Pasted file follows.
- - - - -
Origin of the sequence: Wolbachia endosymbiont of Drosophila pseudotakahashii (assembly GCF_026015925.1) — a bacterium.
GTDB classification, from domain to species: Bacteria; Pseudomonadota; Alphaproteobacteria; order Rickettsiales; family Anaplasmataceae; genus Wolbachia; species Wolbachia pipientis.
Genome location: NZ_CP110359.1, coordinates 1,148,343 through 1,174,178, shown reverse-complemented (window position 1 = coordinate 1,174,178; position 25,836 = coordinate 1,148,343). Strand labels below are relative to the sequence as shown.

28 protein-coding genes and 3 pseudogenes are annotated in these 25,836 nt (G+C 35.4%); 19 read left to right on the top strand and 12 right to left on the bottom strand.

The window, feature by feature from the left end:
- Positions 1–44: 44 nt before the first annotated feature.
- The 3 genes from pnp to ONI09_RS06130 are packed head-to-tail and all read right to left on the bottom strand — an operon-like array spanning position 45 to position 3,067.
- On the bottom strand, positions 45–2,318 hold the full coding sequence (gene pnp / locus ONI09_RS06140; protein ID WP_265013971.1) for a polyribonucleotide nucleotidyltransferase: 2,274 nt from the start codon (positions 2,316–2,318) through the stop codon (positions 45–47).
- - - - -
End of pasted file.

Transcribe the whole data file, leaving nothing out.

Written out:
Origin of the sequence: Wolbachia endosymbiont of Drosophila pseudotakahashii (assembly GCF_026015925.1) — a bacterium.
GTDB classification, from domain to species: Bacteria; Pseudomonadota; Alphaproteobacteria; order Rickettsiales; family Anaplasmataceae; genus Wolbachia; species Wolbachia pipientis.
Genome location: NZ_CP110359.1, coordinates 1,148,343 through 1,174,178, shown reverse-complemented (window position 1 = coordinate 1,174,178; position 25,836 = coordinate 1,148,343). Strand labels below are relative to the sequence as shown.

28 protein-coding genes and 3 pseudogenes are annotated in these 25,836 nt (G+C 35.4%); 19 read left to right on the top strand and 12 right to left on the bottom strand.

The window, feature by feature from the left end:
- Positions 1–44: 44 nt before the first annotated feature.
- The 3 genes from pnp to ONI09_RS06130 are packed head-to-tail and all read right to left on the bottom strand — an operon-like array spanning position 45 to position 3,067.
- On the bottom strand, positions 45–2,318 hold the full coding sequence (gene pnp / locus ONI09_RS06140; protein ID WP_265013971.1) for a polyribonucleotide nucleotidyltransferase: 2,274 nt from the start codon (positions 2,316–2,318) through the stop codon (positions 45–47).